Skate Skiing Methow Valley       Skate Skiing

What It Looks Like

Much of the discussion about the “new” vs. the “old” skate has focused on whether to line up with the gliding ski or with the overall direction of travel. The truth of the matter is that effective and efficient skiers do a bit of both. So what are contemporary skaters doing, why are they doing it, and why should you care?
Efficient diagonal stride technique produces the longest stride possible for the least amount of effort. The trick is to blend the body motions needed to pole, pressure the ski for grip and then extend onto the next ski into a smooth and continuos motion that keeps both your core or center of mass and your ski moving forward without interruption. Although a slight side-to-side shift of your center of mass helps with grip, your skis and your center of mass travel on almost identical paths.

Efficient skate technique pursues the same goal—creating the longest skate “stride” possible for the least amount of effort—but within a different set of parameters. The lack of grip wax on the skis forces the skater to angle each ski to the overall direction of travel and to tip the ski on edge for “grip”. This creates a new challenge of balancing on and then moving off of skis that are angled away from the overall direction of travel.

Solutions to these new challenges have evolved continuously from the early 1980’s when large numbers of skiers began to use skis waxed only for glide for both racing and recreation. The “old” skate that is the assumed protagonist to the “new” skate was never a fixed technique, and the “new” skate certainly is not. Ski technique is simply the response of one or of a group of skiers to a need. “The new skate” is simply a collection of the most efficient and effective solutions that contemporary skaters have developed for moving over the snow with no grip wax on their skis. New solutions can and will be found, and skating will continue to evolve.

Here’s a summary of the solutions currently in use:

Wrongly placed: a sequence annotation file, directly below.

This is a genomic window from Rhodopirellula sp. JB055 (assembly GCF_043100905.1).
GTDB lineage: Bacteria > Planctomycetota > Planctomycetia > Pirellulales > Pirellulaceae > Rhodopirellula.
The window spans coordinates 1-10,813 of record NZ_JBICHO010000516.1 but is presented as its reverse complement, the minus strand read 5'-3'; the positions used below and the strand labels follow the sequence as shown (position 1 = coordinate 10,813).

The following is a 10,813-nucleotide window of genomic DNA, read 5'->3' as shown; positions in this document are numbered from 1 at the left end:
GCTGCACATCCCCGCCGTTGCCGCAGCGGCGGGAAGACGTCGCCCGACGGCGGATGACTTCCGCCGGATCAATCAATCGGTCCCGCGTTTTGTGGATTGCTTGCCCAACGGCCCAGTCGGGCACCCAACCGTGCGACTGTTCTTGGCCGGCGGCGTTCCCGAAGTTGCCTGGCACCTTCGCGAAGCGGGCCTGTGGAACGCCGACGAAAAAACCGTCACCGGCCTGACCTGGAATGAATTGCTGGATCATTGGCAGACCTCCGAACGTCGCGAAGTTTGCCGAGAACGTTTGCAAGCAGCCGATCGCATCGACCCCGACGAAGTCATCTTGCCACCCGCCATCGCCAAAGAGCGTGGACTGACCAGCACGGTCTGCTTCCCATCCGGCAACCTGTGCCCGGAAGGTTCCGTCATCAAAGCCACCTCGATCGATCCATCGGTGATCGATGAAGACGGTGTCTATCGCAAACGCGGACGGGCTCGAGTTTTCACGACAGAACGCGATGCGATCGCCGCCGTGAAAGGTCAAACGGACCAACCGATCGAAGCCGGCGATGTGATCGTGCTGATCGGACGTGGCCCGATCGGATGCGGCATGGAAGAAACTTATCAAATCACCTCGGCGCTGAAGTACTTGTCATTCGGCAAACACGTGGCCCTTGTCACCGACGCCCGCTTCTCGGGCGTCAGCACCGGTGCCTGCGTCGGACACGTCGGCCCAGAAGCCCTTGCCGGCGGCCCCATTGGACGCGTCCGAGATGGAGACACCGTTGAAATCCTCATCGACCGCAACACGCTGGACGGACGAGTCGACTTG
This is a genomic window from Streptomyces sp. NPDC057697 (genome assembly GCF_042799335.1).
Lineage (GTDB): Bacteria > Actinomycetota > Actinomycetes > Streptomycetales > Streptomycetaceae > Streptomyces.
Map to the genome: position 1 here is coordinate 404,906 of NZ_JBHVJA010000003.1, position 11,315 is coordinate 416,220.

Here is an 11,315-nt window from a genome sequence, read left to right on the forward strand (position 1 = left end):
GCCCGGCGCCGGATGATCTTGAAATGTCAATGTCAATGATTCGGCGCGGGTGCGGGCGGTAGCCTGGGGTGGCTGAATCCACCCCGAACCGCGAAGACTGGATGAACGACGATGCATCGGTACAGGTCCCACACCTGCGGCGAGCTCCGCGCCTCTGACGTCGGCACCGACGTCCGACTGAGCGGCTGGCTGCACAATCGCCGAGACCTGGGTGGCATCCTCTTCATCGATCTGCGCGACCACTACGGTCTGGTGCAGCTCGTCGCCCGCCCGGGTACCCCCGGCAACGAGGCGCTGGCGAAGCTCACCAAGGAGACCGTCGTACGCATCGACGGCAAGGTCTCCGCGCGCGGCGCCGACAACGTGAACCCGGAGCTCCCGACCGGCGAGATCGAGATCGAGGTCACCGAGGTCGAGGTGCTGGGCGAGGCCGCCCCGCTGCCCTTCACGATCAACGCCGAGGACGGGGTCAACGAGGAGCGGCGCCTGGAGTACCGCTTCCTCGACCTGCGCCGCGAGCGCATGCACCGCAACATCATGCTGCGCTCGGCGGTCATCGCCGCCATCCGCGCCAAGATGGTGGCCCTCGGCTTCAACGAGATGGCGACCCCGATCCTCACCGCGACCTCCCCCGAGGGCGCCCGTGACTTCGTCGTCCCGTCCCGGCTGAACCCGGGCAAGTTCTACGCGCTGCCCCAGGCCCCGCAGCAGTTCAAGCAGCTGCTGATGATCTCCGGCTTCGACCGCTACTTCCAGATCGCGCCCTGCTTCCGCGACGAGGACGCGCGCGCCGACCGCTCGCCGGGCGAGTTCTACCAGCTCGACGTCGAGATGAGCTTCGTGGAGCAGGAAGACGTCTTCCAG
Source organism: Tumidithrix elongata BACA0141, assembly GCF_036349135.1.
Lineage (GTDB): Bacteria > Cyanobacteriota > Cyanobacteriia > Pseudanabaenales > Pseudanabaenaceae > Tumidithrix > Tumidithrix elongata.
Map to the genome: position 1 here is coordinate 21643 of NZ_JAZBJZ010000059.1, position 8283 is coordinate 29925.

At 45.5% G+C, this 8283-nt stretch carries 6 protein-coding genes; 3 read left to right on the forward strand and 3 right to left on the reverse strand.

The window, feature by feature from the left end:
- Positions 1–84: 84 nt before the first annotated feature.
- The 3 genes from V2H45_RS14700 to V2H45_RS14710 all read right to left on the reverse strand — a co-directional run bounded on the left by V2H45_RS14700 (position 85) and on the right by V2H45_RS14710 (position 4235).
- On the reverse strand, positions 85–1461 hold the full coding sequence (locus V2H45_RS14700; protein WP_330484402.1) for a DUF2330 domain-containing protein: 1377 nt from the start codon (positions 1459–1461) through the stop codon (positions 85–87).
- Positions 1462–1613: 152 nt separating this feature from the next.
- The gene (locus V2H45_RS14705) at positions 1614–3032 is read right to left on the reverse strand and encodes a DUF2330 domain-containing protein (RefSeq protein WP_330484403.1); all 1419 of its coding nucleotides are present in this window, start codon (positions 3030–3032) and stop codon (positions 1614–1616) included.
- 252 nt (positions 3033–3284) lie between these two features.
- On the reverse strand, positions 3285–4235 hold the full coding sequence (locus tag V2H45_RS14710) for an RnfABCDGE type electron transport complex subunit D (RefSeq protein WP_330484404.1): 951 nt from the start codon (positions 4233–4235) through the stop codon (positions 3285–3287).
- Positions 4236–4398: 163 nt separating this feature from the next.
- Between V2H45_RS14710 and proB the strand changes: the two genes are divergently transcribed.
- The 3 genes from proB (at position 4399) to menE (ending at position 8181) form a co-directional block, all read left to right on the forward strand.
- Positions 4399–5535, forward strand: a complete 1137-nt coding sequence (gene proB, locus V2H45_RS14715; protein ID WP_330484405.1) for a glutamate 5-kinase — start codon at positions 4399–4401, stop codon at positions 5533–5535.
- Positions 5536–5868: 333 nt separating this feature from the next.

A. Heel stays on the ski as the leg is extended. The heel lifts off the ski only after the leg has been fully extended and the ankle opens, to complete the push-off through the ball of the foot. The ski continues to move forward after push-off as it lifts off the snow as shown in photos D and E.

 A.     A_XT229                 B.    B_XT199                    C.  C_XT236

B. The next lead ski is set in motion before moving onto it. As the leg swings in beneath the body, the pelvis, thigh, and knee move toward the ski tip, setting the ski in motion. As weight is transferred to the new lead ski, it is almost up to speed, skimming the snow like a hovercraft.

C. Skier moves onto a flexed ankle. The knee and waist are also flexed and the spine is parallel to the shin of the front leg. The front knee leads the foot as weight is transferred to the new lead ski, which glides smoothly forward. Complete extension of the rear leg and foot signals the end of the push-off and weight transfer to the next ski.

D. D_XT241                        E.  E_XT233                F.  F_XT89

D. The ski swings out to the side after push-off and then back in. Skier relaxes the leg after push-off; gravity starts it back toward the body.

E. Pelvis is driven quickly up and over the skating foot. After weight transfer is competed, the standing leg is extended, bringing the hips and torso forward as the knee and waist open. Shoulders stay over or in front of the foot. The hips move up and forward to drive the pole and torso recovery. Poles recovery takes an equal or less amount of time that pole use.

F. The skier’s core continues forward during pole recovery. This divergence of the core and the gliding ski is barely noticeable at speed when the ski tips are close together but is more obvious when the skis are opened into a wider V.

                           G.  G_XT235                                                           H .  H._XT231

G. Arms are bent at the elbows as poles push begins. Pole angle varies with speed, but hands are high and elbows are in front of the torso and outside of the shafts as pole push begins. Effective skate poling mimics the double pole as much as possible.

H. Poling begins and adds forward motion to the ski before push-off begins. To maximize the initial poling force, body weight is placed onto the poles before any weight transfer movement to the new ski. Movement of the ski away from the core progressively tips it on edge during the pole push, with wide variation in timing and degree of edge angle dependent upon conditions and the skier.

Torso compression phase of poling is completed before the leg extension. Poling power is released with the follow through as the leg push is unleashed. Executing an abdominal crunch while extending your legs weakens both movements. The depth and character of upper-body compression matches the time available for poling. More time is available with more glide. With less glide, abbreviated pole strokes may lack follow-through and complete recovery. (Photos A & C). Regardless of depth, elbows swing in such a way as to scribe an arc from in front to behind the torso with each poling motion.

Push-off occurs with weight still on skating ski. The weighted leg supports the skier until the push-off moves the skier off the ski and onto the next. Weight transfer onto the next ski is timed to prevent the skier from “falling off” the ski before push-off can be completed. (Photos A, B, F, and H)

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